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Virology, transmission, and pathogenesis of SARS-CoV-2

BMJ 2020; 371 doi: (Published 23 October 2020) Cite this as: BMJ 2020;371:m3862

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N-acetylcysteine as a possible adjuvant in the treatment of SARS-CoV-2

Dear Editor,

We refer to the article Virology, transmission and pathogenesis of SARS-CoV-2 (1) stating that a distinctive feature of Covid 19 is the presence of mucous plugs in the respiratory tract explaining the severity of this disease. In an earlier contribution in NTVG (2) we recommended treatment of these mucous plugs with mucolytic agent N-acetylcysteine reliving bronchiolar obstruction.

Furthermore the SARS-CoV-2 virus is, like the influenza virus, an RNA virus with a lipid double membrane envelope. Treatment strategies that favorably influence the course of influenza may also be effective in SARS CoV-2. In 1997 an Italian study was published on the effects of n-acetylcysteine on influenza at a dosage of 600mg twice daily. The outcome showed a significant decrease in the frequency of flu-like episodes, the severity and the duration of the illness. (3) NAC has been shown in vitro to inhibit the replication and expression of pro-inflammatory molecules in cells infected with the H5N1 influenza A virus. (4) NAC has been shown to have an antioxidant and immunomodulating effect in the treatment of influenza pneumonia (5), mitigating the chance of the cytokine storm responsible for the lung pathology.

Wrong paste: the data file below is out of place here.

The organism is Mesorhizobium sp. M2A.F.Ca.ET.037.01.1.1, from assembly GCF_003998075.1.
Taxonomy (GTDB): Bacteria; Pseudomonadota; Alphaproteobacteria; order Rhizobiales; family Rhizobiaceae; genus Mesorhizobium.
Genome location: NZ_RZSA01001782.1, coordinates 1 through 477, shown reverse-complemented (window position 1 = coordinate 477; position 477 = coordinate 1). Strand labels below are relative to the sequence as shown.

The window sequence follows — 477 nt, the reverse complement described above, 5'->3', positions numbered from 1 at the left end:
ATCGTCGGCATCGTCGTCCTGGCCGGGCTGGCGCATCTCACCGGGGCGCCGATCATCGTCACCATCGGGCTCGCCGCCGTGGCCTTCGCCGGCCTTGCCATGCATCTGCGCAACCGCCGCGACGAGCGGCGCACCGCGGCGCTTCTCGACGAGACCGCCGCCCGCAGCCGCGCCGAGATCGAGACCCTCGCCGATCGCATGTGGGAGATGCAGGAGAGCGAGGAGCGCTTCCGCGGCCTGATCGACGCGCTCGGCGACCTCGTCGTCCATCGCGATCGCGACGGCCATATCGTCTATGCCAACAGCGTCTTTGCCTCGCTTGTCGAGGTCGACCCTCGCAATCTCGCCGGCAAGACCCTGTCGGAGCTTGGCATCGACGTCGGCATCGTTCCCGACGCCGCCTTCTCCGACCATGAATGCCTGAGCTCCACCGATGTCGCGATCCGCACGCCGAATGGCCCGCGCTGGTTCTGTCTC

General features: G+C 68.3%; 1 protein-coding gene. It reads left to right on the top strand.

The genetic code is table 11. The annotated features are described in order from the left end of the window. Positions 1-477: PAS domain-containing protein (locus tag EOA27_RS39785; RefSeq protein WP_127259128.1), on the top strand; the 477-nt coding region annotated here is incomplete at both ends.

We suggest considering N-acetylcysteine as an adjuvant to the standard treatment of SARS-CoV-2, also taking into account the favorable risk / benefit ratio and low costs of this drug.

Dr. D.J. Der Kinderen (
Dr. J.W. Koten (

1. Cevic, M, Kuppalli J, Kindrachuck J, Peiris M. Virology, transmission and pathogenesis of SARS-CoV-2. BMJ 2020;371:m3862
2. DerKinderen D, Koten JW. N-acetylcysteïne als adjuvant bij de behandeling van SARS-CoV-2.
3. The Flora S, Grassi C, Carati L. Attenuation of influenza-like symptomatology and improvement of cell-mediated immunity with long-term N-acetylcysteine treatment. Eur Respir J 1997; 10: 1535-1541
4. Geiler J, Michaelis M, Naczk P, Leutz A, Langer K, et al. N-acetyl-L-cysteine (NAC) inhibits virus replication and expression of pro-inflammatory molecules in A549 cells infected with highly pathogenic H5N1 influenza A virus. Biochem Pharmacol 2009; 79: 413
5. Casanova T, Garigliany M. N-Acetylcysteine: An Old Drug With Variable Anti-Influenza Properties. Journal of Controversies in Biomedical Research 2016; 2: 1–8.

Competing interests: No competing interests

27 November 2020
Daan J. Der Kinderen
Jan W. Koten
De Bilt, The Netherlands